When we reviewed Boston's Fenway Park, I talked about the tragedy that is visiting a big league city when its team is either out of season or out of town. Sadly, such is also the case when it comes to Denver and Coors Field. I have been to the wonder that is the city's LoDo District and I've even peered through the gates of the ballpark itself. But never when the Men of Purple are in town taking on the Dodgers or the D'backs. (Cue the Enya now, please.)
Man, I've always thought, does that look like a helluva park. What I wouldn't give to see a 16-13 scrape between the
Broncos and Chargers Rockies and Padres inside that fence. Some day my Denver dream will come true. Yes, some day, it will.
When I do finally make it to Coors Field, I shall use the following tips 'n tricks to make my experience the best it can be. I strongly encourage that you do the same.
For an insider's look at visiting Coors Field, follow the jump. To submit tips on your home ballpark, e-mail 'Duk at email@example.com.
Facts and figures (More at Ballparks.com)
Address: 2001 Blake Street, Denver, CO 80205 * (303) 292-0200
Cost: $215 million
Dimensions: Left field: 347; left-center: 390; center field: 415; right-center: 375; right field: 350; backstop: 56.
Biggest moment: Matt Holliday slid safely into home (or did he?) in the 12th inning of the 2007 NL wild card tiebreaker, earning a 9-8 win over the Padres and continuing Colorado's incredible run to the World Series.
Fun fact: The original capacity was set for 43,000 but increased after the team drew well in its first two years at Mile High Stadium.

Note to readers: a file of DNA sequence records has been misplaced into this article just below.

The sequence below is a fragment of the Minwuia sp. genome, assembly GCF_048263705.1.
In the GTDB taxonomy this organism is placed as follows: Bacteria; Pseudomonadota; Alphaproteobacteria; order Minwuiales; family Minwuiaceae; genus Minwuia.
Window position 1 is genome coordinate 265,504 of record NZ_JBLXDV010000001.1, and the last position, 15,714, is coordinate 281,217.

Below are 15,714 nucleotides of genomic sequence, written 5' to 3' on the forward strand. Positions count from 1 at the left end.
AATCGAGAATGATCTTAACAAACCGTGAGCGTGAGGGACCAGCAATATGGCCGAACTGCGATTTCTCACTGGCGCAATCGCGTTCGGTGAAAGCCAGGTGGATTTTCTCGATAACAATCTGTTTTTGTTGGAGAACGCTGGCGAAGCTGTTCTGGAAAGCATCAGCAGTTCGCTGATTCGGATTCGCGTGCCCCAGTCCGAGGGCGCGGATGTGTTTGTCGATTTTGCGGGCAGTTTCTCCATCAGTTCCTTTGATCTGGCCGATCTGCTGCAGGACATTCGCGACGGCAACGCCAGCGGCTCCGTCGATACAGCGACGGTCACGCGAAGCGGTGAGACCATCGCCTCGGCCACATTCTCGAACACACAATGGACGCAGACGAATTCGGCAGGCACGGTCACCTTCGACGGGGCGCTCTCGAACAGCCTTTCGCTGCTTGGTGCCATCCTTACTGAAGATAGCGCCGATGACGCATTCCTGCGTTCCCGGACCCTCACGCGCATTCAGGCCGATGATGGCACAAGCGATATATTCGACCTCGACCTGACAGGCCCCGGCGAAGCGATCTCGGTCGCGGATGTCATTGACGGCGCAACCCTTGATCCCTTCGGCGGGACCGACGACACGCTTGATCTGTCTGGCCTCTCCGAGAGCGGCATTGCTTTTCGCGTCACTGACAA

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How to get there
"It's pretty darn easy to get to Coors Field. The park sits a block or so off the I-25 corridor, and only a mile or two from the I-70, I-76, I-25 junction. It truly is at the crossroads of the region. Parking is ample, both at the stadium and at all the little nooks and crannies in the neighborhood. If mass transportation is your cuppa', the RTD bus system runs a RockiesRide to and from the stadium from many of their park and rides. If you're coming from the southern metropolitan area, the light rail to Union Station is a great way to both see Denver and get to the game." — Jason Scow, Thornton, Colo.
Chi. White Sox
"If you are coming from anywhere south of downtown, there is only one way to get to the park: Light Rail. For $8 or less, the light rail drops you off about 4 blocks from the park at historic Union Station. Just jump on the E train from the southeast side or the C train from the southwest side." — Richard Earl, Cincinnati, Ohio.
Before/after the game
"Here are a few things that are good and overlooked in the immediate area: 1) The Falling Rock Tap House — They have 50 or so taps and barley wine on tap! It's right in the LoDo District, but slightly hidden as the front of the bar is recessed from the street while the other bars threaten to take over the sidewalk. 2) Shakespeare's Pub and Billiards — They've moved, but I'd bet they still have parking and a shuttle to the game. 3) My Brother's Bar — No relation, that's really the name. It's a bit of a hike from the park, on the corner of 15th & Platte, but the atmosphere is amazing and Howard behind the bar is the man! 4) Pete's Kitchen — If you're into the night life it doesn't end properly unless you polish it off with a smothered breakfast burrito supreme from Pete's on Colfax. But if you show up after 2 a.m. prepare to wait in a nice long line with plenty of the other barhoppers. It's a staple for the locals." — Patrick Sauter, McLean, Va.
"Wynkoop Brewery is right on the way to the stadium from the light rail. Here is a great combination — buffalo burgers and beer brewed on premises!" — R.E.
"Walk a couple blocks out of the way for some pregame warm up at Lodo's Bar & Grill. They have a great rooftop patio with the best view of Coors Field downtown. I always stop in, have a few cheap beers, and check out the talent." — Dan Dettwiler
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What to eat